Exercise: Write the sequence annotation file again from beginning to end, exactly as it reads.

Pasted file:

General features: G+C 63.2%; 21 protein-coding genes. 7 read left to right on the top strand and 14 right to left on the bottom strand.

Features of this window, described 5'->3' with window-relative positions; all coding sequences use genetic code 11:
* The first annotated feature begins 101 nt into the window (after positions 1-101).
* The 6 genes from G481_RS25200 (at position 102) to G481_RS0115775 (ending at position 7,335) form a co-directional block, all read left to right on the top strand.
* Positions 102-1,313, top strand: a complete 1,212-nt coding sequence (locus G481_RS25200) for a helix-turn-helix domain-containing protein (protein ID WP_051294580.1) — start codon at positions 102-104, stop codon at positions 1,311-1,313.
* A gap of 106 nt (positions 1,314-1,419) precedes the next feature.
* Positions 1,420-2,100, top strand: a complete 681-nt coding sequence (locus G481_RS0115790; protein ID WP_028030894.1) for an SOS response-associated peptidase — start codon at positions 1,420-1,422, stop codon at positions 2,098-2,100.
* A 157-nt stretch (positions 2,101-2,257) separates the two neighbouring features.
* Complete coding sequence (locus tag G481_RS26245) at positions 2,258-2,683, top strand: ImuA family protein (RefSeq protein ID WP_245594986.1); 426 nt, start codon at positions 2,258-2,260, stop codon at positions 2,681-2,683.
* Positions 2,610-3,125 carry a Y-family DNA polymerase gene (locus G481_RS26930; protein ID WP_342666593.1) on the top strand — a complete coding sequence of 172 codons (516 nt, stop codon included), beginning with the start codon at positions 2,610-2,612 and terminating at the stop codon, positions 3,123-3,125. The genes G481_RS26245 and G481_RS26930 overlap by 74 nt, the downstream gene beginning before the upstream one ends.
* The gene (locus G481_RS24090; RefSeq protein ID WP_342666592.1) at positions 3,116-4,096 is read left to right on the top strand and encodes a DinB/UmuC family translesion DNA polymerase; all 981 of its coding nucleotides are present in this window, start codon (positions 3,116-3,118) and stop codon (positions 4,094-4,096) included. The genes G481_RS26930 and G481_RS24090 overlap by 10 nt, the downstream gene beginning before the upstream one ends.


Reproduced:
General features: G+C 63.2%; 21 protein-coding genes. 7 read left to right on the top strand and 14 right to left on the bottom strand.

Features of this window, described 5'->3' with window-relative positions; all coding sequences use genetic code 11:
* The first annotated feature begins 101 nt into the window (after positions 1-101).
* The 6 genes from G481_RS25200 (at position 102) to G481_RS0115775 (ending at position 7,335) form a co-directional block, all read left to right on the top strand.
* Positions 102-1,313, top strand: a complete 1,212-nt coding sequence (locus G481_RS25200) for a helix-turn-helix domain-containing protein (protein ID WP_051294580.1) — start codon at positions 102-104, stop codon at positions 1,311-1,313.
* A gap of 106 nt (positions 1,314-1,419) precedes the next feature.
* Positions 1,420-2,100, top strand: a complete 681-nt coding sequence (locus G481_RS0115790; protein ID WP_028030894.1) for an SOS response-associated peptidase — start codon at positions 1,420-1,422, stop codon at positions 2,098-2,100.
* A 157-nt stretch (positions 2,101-2,257) separates the two neighbouring features.
* Complete coding sequence (locus tag G481_RS26245) at positions 2,258-2,683, top strand: ImuA family protein (RefSeq protein ID WP_245594986.1); 426 nt, start codon at positions 2,258-2,260, stop codon at positions 2,681-2,683.
* Positions 2,610-3,125 carry a Y-family DNA polymerase gene (locus G481_RS26930; protein ID WP_342666593.1) on the top strand — a complete coding sequence of 172 codons (516 nt, stop codon included), beginning with the start codon at positions 2,610-2,612 and terminating at the stop codon, positions 3,123-3,125. The genes G481_RS26245 and G481_RS26930 overlap by 74 nt, the downstream gene beginning before the upstream one ends.
* The gene (locus G481_RS24090; RefSeq protein ID WP_342666592.1) at positions 3,116-4,096 is read left to right on the top strand and encodes a DinB/UmuC family translesion DNA polymerase; all 981 of its coding nucleotides are present in this window, start codon (positions 3,116-3,118) and stop codon (positions 4,094-4,096) included. The genes G481_RS26930 and G481_RS24090 overlap by 10 nt, the downstream gene beginning before the upstream one ends.